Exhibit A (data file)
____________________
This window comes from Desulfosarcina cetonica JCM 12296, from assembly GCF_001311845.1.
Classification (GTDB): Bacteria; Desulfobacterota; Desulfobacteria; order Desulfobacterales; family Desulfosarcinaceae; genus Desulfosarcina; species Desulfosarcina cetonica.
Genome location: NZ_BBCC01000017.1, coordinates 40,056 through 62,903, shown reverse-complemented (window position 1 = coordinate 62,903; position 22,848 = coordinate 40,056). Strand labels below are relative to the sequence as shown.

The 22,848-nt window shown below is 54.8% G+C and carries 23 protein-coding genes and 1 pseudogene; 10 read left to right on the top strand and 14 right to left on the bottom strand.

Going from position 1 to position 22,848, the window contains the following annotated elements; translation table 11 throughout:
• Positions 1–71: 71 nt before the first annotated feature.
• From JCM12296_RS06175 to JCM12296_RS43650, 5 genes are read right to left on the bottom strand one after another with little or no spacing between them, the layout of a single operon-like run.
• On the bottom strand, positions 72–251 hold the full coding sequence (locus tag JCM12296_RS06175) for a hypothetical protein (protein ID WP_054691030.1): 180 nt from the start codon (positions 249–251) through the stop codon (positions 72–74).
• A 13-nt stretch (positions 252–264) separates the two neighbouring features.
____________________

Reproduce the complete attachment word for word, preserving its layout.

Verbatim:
This window comes from Desulfosarcina cetonica JCM 12296, from assembly GCF_001311845.1.
Classification (GTDB): Bacteria; Desulfobacterota; Desulfobacteria; order Desulfobacterales; family Desulfosarcinaceae; genus Desulfosarcina; species Desulfosarcina cetonica.
Genome location: NZ_BBCC01000017.1, coordinates 40,056 through 62,903, shown reverse-complemented (window position 1 = coordinate 62,903; position 22,848 = coordinate 40,056). Strand labels below are relative to the sequence as shown.

The 22,848-nt window shown below is 54.8% G+C and carries 23 protein-coding genes and 1 pseudogene; 10 read left to right on the top strand and 14 right to left on the bottom strand.

Going from position 1 to position 22,848, the window contains the following annotated elements; translation table 11 throughout:
• Positions 1–71: 71 nt before the first annotated feature.
• From JCM12296_RS06175 to JCM12296_RS43650, 5 genes are read right to left on the bottom strand one after another with little or no spacing between them, the layout of a single operon-like run.
• On the bottom strand, positions 72–251 hold the full coding sequence (locus tag JCM12296_RS06175) for a hypothetical protein (protein ID WP_054691030.1): 180 nt from the start codon (positions 249–251) through the stop codon (positions 72–74).
• A 13-nt stretch (positions 252–264) separates the two neighbouring features.